|Publication number||US4111523 A|
|Application number||US 05/711,319|
|Publication date||Sep 5, 1978|
|Filing date||Aug 3, 1976|
|Priority date||Jul 23, 1973|
|Publication number||05711319, 711319, US 4111523 A, US 4111523A, US-A-4111523, US4111523 A, US4111523A|
|Inventors||Ivan Paul Kaminow, Herwig Werner Kogelnik|
|Original Assignee||Bell Telephone Laboratories, Incorporated|
|Export Citation||BiBTeX, EndNote, RefMan|
|Patent Citations (4), Referenced by (55), Classifications (6)|
|External Links: USPTO, USPTO Assignment, Espacenet|
n.sub.d.sup.2 = A + iB,
n.sub.a.sup.2 > A, n.sub.c.sup.2 > A.
n.sub.d.sup.2 = A + iB,
This application is a division of copending application Ser. No. 381,985, filed July 23, 1973, which issued on Nov. 9, 1976, as U.S. Pat. No. 3,990,775.
This invention relates to optical signal processing and, more particularly, to a thin-film optical waveguide formed in an integrated optical structure.
Integrated optics is a recently developed technology in which thin-film techniques are applied to the fabrication of miniature compact optical devices. Due to their small size, rugged and reproducible construction, and low-cost potential, such devices are attractive candidates for inclusion in high-capacity optical communication systems.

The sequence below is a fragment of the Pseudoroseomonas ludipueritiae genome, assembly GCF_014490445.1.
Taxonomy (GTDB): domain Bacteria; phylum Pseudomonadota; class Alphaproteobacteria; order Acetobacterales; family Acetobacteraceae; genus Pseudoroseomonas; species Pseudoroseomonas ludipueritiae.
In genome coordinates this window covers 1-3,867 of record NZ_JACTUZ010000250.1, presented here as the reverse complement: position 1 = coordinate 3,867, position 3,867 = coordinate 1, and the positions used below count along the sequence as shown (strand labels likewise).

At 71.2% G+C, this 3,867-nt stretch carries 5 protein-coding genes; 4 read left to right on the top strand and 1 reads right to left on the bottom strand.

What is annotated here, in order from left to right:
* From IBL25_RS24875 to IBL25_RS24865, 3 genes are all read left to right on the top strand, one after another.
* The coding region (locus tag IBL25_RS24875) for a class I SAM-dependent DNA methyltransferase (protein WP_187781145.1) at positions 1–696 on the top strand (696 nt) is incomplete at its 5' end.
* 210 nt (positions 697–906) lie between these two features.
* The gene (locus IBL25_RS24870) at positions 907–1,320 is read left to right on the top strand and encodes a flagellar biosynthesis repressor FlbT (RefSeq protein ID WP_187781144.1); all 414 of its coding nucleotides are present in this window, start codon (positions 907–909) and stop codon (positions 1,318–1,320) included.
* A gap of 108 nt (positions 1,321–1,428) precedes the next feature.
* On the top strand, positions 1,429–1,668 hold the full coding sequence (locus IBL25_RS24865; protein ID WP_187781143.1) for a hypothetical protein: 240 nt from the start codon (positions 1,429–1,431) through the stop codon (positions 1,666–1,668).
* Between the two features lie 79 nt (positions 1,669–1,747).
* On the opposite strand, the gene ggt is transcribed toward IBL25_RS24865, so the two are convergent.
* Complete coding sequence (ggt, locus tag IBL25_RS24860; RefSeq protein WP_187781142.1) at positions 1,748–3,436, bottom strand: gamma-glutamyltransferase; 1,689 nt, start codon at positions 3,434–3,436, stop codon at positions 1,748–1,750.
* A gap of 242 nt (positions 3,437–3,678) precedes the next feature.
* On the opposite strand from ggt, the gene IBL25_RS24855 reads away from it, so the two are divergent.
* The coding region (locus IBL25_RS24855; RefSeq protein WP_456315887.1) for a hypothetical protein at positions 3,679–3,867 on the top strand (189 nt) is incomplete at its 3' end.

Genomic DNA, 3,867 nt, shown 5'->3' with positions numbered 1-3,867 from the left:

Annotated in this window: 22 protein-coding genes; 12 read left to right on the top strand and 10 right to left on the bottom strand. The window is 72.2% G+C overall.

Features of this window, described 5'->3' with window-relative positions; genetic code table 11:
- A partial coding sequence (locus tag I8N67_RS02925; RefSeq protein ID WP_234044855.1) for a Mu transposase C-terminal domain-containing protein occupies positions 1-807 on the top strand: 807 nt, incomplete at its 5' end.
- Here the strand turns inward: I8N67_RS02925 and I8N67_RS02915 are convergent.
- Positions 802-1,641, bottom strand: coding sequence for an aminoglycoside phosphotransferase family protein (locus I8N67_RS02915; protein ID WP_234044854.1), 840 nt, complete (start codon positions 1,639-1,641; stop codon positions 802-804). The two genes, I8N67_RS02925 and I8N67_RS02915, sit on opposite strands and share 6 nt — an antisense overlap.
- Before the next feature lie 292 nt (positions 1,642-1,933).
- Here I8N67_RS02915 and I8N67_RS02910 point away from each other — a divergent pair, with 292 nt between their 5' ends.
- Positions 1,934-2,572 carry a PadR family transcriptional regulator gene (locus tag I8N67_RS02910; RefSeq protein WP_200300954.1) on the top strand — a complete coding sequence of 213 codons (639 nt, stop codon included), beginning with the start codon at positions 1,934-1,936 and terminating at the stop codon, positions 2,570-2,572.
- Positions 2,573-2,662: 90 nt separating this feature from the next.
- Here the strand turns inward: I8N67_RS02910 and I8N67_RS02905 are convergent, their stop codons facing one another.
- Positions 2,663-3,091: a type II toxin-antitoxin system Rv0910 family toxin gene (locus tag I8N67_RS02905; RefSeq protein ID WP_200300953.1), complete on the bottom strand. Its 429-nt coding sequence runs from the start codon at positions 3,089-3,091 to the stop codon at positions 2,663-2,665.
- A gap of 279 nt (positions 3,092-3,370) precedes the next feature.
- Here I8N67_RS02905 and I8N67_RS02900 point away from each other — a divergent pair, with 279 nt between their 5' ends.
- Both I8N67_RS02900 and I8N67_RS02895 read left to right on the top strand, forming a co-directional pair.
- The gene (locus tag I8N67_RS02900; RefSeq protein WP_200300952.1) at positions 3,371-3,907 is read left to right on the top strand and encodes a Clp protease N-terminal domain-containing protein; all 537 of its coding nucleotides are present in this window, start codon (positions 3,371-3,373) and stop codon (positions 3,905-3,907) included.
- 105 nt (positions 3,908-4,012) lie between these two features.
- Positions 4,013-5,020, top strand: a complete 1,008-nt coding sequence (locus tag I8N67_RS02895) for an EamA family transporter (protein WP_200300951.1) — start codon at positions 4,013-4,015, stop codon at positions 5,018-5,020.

For an overview of the field of integrated optics, see, for example, a "Survey of Integrated Optics" by S. E. Miller, IEEE Journal of Quantum Electronics, Vol. QE-8, No. 2, February 1972, pp. 199-205.
Techniques are known for producing a planar thin-film optical waveguiding layer on a supporting substrate material. In a planar waveguide of this type there is no optical beam spreading normal to the plane of the layer, but diffraction in the plane causes the beam to increase in width as it propagates along the film.
For some applications of practical interest, it is desired to limit the waveguiding portion of the layer to a longitudinal stripe. By so limiting the lateral extent of the optical beam, efficient modulators and other components needed to construct an optical communication system may be more easily realized. Moreover, the longitudinal stripe geometry facilitates the transfer of optical power from the thin-film structure to an associated optical fiber transmission line.
A longitudinal stripe waveguiding region may be formed in a planar film in a number of ways. For example, such a region may be formed by selectively irradiating the film through a mask. Or, by using standard photolithographic techniques, all but one or more guiding stripes of the film may be partially or completely etched away.
In some applications, the known ways of forming a waveguiding stripe in a film are satisfactory. But in others they are not, due either to degradation of the properties of the stripe arising from the stripe-formation process or to the practical difficulty of forming the stripe in a particular materials system.
An object of the present invention is an improved thin-film optical waveguide.
More specifically, an object of this invention is a longitudinal waveguiding stripe formed in a planar thin film without the necessity of irradiating, etching or otherwise directly processing the film itself.